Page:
Thursday, October 4, 2012


The legal discussion in "184 JORALEMON LLC, Plaintiff, v. BROOKLYN LAW SCHOOL, Defendant. 31 Misc 3d 1201(A) Supreme Court, Kings County. Decided March 28, 2011":
"Defendant moves to dismiss the complaint pursuant to CPLR 3211 (a) (1), based upon documentary evidence, CPLR 3211 (a) (5), as precluded by the statute of frauds, and CPLR 3211 (a) (7), for failure to state a cause of action.
On a motion to dismiss pursuant to CPLR 3211, the pleading is to be afforded a liberal construction (see, CPLR 3026). We accept the facts as alleged in the complaint as true, accord plaintiffs the benefit of every possible favorable inference, and determine only whether the facts as alleged fit within any cognizable legal theory. Under CPLR 3211 (a) (1), a dismissal is warranted only if the documentary evidence submitted conclusively establishes a defense to the asserted claims as a matter of law. (Leon v Martinez, 84 NY2d 83, 87-88 [1994]) (internal quotations and citations omitted).
In support of its motion to dismiss pursuant to CPLR 3211 (a) (1), defendant submits the Agreement, which defendant claims conclusively establishes that the Agreement, by its terms, was not intended to be valid and enforceable until executed by both parties. Defendant also claims the email communications between the parties, wherein defendant's counsel informed plaintiff's counsel that he would forward the Agreement to Wexler for approval, and Wexler, knowing that plaintiff had executed the Agreement and wired the funds into an escrow account, clearly stated that she wished to review the Agreement once more before executing it, evidence a lack of finality in the negotiation of terms and that the Agreement remained subject to review by defendant.
"[I]f the parties to an agreement do not intend it to be binding upon them until it is reduced to writing and signed by both of them, they are not bound and may not be held liable until it has been written out and signed. Moreover, when the parties' intent to be bound by a contractual obligation is determinable by written agreements, the question is one of law. A question of fact arises as to the parties' intent to enter into an enforceable obligation only where the intent must be determined by disputed evidence or inferences outside the written words of the instrument"(ADCO Elec. Corp. v HRH Const., LLC, 63 AD3d 653, 654 [2d Dept 2009] [internal quotations and citations omitted]; see Scheck v Francis, 26 NY2d 466, 470 [1970]; Peter F. Gaito Architecture, LLC v Simone Dev. Corp., 46 AD3d 530 [2d Dept 2007]; Feldman v Miller, 168 AD2d 597, 598 [2d Dept 1990]; Yenom Corp. v 155 Wooster St. Inc., 23 AD3d 259, 259-260 [1st Dept 2005]).
Here, there is no disputed question of fact. Section 28 of the Agreement evinces the parties' clear intent not to be bound until the execution of the Agreement by both parties and disproves plaintiffs' central claim that an enforceable obligation had arisen. It is undisputed that defendant did not execute the Agreement. It is also undisputed that plaintiff did execute the Agreement, thereby accepting the explicit language in section 28 barring enforcement of the Agreement until duly executed by both parties. Moreover, the emails of both defendant's president and its counsel unambiguously state their intent to review the Agreement further prior to executing it. As the Agreement was ultimately not executed by defendant, and the clear terms of the Agreement itself established that only execution by both parties would render the contract binding and enforceable, and the defendant's president had explicitly stated that execution remained contingent upon further review, Wexler's vague, general statements that "I am confident all will be fine" and "We'll be good," are insufficient to raise a question of fact as to whether a meeting of the minds took place.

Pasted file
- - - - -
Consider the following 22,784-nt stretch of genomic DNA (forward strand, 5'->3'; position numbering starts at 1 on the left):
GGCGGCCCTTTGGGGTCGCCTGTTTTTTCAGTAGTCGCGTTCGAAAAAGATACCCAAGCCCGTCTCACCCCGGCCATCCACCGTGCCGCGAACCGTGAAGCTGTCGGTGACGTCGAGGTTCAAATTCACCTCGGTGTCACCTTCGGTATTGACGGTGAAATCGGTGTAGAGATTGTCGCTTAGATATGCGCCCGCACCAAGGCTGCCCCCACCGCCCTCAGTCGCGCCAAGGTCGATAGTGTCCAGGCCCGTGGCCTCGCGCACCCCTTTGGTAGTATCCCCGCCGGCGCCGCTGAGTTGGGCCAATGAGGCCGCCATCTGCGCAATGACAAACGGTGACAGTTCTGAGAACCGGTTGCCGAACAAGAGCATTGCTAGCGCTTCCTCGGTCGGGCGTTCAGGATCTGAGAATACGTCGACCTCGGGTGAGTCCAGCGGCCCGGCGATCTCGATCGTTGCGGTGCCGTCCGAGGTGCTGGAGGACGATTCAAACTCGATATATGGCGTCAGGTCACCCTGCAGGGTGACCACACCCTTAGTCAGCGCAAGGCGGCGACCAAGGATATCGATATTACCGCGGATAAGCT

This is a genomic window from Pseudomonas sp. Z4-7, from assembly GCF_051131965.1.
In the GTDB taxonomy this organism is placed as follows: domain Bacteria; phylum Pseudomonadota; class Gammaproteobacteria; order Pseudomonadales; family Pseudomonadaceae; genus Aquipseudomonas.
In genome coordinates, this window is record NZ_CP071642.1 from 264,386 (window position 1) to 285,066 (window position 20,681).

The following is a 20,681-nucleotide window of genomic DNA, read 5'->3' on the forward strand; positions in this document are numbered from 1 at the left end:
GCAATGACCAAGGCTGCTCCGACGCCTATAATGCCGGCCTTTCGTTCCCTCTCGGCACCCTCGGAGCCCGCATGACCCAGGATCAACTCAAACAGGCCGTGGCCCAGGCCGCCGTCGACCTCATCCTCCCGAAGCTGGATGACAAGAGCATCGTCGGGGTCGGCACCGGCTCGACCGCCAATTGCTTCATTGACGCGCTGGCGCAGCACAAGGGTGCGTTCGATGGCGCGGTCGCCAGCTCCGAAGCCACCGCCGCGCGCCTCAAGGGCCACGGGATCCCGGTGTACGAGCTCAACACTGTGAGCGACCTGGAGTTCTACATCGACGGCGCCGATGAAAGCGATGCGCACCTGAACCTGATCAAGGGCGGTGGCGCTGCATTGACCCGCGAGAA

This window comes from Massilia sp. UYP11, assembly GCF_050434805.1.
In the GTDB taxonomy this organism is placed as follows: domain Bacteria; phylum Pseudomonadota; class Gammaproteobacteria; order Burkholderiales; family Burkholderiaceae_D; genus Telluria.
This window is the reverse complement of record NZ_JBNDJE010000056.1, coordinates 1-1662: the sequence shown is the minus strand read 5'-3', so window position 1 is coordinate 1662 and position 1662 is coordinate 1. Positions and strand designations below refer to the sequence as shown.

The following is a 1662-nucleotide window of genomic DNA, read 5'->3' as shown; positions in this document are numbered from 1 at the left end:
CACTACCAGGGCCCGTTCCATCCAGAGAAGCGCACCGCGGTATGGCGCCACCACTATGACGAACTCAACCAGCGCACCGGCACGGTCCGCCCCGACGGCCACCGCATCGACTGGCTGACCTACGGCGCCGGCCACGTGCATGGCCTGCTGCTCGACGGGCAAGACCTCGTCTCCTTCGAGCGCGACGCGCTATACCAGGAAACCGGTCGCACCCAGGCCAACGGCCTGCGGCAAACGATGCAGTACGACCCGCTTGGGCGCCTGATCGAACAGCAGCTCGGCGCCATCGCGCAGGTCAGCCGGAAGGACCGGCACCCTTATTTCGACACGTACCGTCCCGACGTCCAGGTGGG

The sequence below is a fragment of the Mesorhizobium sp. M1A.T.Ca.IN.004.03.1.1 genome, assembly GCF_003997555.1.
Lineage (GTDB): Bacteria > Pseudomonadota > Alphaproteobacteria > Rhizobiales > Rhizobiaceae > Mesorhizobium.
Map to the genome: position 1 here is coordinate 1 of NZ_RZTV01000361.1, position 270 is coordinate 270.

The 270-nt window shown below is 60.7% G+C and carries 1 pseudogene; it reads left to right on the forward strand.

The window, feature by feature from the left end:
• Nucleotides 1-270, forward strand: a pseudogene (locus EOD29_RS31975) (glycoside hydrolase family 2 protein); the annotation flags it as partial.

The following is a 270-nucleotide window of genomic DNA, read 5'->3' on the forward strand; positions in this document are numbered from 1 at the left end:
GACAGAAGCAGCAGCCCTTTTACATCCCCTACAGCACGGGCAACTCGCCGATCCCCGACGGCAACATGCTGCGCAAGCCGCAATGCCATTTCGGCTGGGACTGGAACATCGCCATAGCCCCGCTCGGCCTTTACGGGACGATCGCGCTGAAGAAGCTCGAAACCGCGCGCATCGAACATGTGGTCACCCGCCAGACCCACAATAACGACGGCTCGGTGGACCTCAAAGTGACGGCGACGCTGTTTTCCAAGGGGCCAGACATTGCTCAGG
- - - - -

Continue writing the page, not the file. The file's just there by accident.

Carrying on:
In opposition to defendant's motion, plaintiff argues that the statute of frauds does not require dismissal of the complaint, citing a number of inapposite cases (see generally Denton v Clove Valley Rod & Gun Club, Inc., 95 AD2d 844 [2d Dept 1983]; St. Paul Indus. Park, Inc. v New York State Urban Dev. Corp., 63 AD2d 822 [4th Dept 1978], Korin Group v Emar Bldg. Corp., 291 AD2d 270 [1st Dept 2002]; Municipal Consultants & Publishers, Inc. v Town of Ramapo, 47 NY2d 144 [1979]; Church of God of Prospect Plaza v Fourth Church of Christ, Scientist, of Brooklyn, 76 AD2d 712 [2d Dept 1980]). Denton merely recognized that, in some circumstances, an unsigned contract combined with other writings, can constitute a written memorandum capable of satisfying the statute of frauds. However, there is no indication that the unsigned contract in Denton contained the language present here of the condition precedent to enforceability that both parties have executed the agreement. In both St. Paul Indus. Park, Inc. and Korin Group, summary judgment was denied upon a finding of factual disputes relating to a claim of equitable estoppel. Again, there is no mention of the unequivocal contractual provision present here. None of these cited cases are contrary to the fundamental rule that, when parties unambiguously express their intent to only be bound by a duly executed, written contract, no binding contract will arise or can be inferred until the contract is executed by both parties. In both Municipal Consultants & Publishers, Inc. and Church of God of Prospect Plaza, the courts expressly acknowledge this well-settled principle. Apropos of the instant suit, in Municipal Consultants & Publishers, Inc., the court stated: "[w]here all the substantial terms of a contract have been agreed on, and there is nothing left for future settlement, the fact, alone, that it was the understanding that the contract should be formally drawn up and put in writing, did not leave the transaction incomplete and without binding force, in the absence of a positive agreement that it should not be binding until so reduced to writing and formally executed" (47 NY2d at 149 (emphasis added); see also Church of God of Prospect Plaza, 76 AD2d at 716). Here, section 28 of the Agreement contained the same explicit, positive language contemplated in the above cases: that the Agreement was not to have binding effect until it was executed by both parties.